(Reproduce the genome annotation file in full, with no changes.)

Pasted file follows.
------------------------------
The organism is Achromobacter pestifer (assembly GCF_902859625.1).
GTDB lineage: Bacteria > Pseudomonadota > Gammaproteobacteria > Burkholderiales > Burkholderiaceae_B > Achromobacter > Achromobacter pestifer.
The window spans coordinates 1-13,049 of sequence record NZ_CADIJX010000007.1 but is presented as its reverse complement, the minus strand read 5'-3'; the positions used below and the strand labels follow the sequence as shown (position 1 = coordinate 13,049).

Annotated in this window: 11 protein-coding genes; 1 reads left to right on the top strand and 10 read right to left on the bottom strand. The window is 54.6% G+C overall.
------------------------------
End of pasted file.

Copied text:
The organism is Achromobacter pestifer (assembly GCF_902859625.1).
GTDB lineage: Bacteria > Pseudomonadota > Gammaproteobacteria > Burkholderiales > Burkholderiaceae_B > Achromobacter > Achromobacter pestifer.
The window spans coordinates 1-13,049 of sequence record NZ_CADIJX010000007.1 but is presented as its reverse complement, the minus strand read 5'-3'; the positions used below and the strand labels follow the sequence as shown (position 1 = coordinate 13,049).

Annotated in this window: 11 protein-coding genes; 1 reads left to right on the top strand and 10 read right to left on the bottom strand. The window is 54.6% G+C overall.